National Language Debate:
Remarks by a Hindi actor to the effect that Hindi is the national language of India sparked a controversy recently over the status of the language under the Constitution.
- The Constitution of India has not given any language a national status.
- Under Article 343 of the Constitution, the official language of the Union shall be Hindi in Devanagari script.
- The international form of Indian numerals will be used for official purposes.
- In the constituent assembly discussions, it was decided that English would continue to be used for a period of 15 years.
- The Constitution said that after 15 years, Parliament may by law decide on the use of English and the use of the Devanagari form of numbers for specified purposes.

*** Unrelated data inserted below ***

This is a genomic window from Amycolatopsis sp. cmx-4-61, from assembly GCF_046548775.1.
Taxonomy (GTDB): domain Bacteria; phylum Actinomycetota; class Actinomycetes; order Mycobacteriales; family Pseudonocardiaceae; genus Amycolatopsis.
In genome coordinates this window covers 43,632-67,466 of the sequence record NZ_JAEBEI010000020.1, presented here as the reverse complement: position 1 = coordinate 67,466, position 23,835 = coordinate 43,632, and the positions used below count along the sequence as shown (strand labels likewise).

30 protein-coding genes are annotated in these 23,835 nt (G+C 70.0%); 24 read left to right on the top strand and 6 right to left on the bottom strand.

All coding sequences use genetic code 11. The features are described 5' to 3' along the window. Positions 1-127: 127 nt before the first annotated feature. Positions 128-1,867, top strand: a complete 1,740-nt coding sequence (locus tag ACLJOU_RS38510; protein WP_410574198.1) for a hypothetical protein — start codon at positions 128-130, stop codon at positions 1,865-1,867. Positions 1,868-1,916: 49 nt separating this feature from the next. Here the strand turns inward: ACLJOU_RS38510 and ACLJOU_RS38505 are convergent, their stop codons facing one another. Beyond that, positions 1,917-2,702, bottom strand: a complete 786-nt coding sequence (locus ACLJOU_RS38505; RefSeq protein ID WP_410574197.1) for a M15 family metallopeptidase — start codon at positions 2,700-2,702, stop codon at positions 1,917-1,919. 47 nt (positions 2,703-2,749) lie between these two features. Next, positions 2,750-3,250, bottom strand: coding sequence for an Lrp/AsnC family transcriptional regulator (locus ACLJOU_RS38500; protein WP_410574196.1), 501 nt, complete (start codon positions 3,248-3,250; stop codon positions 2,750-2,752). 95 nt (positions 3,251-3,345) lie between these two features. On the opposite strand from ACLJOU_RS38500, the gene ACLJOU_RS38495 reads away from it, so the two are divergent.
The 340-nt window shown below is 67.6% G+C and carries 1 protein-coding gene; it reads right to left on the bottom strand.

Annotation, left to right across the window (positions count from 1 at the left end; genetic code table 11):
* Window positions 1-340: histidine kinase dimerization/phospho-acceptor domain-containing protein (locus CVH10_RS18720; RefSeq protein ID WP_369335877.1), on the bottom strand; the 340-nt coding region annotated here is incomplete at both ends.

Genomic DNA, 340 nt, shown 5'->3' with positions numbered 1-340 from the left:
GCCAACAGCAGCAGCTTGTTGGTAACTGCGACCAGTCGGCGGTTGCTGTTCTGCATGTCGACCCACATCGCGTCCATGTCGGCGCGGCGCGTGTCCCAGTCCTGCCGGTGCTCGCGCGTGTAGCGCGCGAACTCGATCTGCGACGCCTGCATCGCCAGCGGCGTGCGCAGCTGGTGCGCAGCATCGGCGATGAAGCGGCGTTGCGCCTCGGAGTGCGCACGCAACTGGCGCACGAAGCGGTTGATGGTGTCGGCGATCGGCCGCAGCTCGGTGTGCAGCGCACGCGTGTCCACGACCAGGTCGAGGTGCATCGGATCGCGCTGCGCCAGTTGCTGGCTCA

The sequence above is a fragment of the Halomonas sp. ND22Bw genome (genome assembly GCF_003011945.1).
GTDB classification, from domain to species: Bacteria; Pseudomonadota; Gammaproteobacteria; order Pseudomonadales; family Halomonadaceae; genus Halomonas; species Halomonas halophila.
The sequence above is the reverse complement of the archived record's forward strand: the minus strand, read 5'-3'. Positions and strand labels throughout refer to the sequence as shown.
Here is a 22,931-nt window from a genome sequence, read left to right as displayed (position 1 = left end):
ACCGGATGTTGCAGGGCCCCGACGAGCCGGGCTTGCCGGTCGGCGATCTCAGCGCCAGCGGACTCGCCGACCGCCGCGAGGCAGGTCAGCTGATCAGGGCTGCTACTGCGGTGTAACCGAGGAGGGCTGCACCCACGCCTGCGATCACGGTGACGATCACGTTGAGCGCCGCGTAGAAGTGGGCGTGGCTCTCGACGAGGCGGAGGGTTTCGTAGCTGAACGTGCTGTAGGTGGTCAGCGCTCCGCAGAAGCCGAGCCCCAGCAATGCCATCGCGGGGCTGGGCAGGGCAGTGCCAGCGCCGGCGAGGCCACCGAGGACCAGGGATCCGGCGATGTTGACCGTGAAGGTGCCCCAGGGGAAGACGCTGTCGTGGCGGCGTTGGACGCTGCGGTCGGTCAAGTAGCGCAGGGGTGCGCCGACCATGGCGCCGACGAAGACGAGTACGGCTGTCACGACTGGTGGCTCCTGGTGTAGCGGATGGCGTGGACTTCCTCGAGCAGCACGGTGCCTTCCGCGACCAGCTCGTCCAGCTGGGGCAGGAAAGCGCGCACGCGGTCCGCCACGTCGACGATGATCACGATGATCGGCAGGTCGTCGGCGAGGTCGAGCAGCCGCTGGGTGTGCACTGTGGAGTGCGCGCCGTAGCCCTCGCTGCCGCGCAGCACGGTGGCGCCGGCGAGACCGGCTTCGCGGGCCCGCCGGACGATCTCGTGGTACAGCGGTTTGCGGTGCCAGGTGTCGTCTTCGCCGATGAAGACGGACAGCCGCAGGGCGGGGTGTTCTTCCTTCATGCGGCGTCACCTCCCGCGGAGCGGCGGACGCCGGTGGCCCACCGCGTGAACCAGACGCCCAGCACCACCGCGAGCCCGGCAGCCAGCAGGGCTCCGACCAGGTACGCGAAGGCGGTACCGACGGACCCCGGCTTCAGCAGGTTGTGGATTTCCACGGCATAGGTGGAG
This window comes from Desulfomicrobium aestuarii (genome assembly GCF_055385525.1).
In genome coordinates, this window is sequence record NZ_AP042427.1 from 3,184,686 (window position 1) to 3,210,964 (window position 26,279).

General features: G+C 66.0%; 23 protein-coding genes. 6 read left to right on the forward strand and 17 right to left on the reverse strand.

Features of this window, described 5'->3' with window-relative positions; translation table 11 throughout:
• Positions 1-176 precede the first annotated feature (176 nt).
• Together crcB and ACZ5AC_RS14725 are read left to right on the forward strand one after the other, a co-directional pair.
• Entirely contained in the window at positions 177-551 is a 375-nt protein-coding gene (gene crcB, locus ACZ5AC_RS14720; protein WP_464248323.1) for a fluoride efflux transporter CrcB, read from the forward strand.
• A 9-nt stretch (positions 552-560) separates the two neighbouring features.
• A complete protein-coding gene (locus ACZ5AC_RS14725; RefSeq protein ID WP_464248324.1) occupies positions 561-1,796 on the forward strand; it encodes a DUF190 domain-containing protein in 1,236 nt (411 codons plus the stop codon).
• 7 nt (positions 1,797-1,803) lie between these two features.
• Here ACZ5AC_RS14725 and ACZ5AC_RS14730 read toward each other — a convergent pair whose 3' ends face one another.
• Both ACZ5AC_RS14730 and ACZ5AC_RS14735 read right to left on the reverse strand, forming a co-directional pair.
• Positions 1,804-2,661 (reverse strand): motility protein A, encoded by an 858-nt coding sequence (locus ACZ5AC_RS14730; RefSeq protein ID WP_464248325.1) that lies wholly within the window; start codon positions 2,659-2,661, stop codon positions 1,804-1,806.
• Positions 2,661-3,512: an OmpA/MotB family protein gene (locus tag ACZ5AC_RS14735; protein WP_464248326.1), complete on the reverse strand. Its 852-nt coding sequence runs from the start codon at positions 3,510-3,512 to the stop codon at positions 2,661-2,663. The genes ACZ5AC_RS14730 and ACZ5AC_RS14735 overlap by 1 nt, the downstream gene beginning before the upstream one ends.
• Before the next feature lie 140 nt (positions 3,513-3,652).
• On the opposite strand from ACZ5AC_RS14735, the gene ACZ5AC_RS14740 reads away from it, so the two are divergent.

- Article 351: It is the Union government’s duty to promote the spread of Hindi so that it becomes “a medium of expression for all elements of the composite culture of India” and also to assimilate elements of forms and expressions from Hindustani and languages listed in the Eighth Schedule.
- The Official Languages Act, 1963 was passed in anticipation of the expiry of the 15-year period during which the Constitution originally allowed the use of English for official purposes.
- Its operative section provided for the continuing use of English, notwithstanding the expiry of the 15-year period.
- Jawaharlal Nehru had given an assurance in 1959 that English would remain in official use and as the language of communication between the Centre and the States.
- The Official Languages Act, 1963, did not explicitly incorporate this assurance, causing apprehensions in some States as the January 1965 deadline neared.
- At that time, PM Lal Bahadur Shastri reiterated the government’s commitment to move towards making Hindi the official language for all purposes.
- It created an apprehension that Hindi would be imposed in such a way that the future employment prospects of those who do not speak Hindi will be bleak.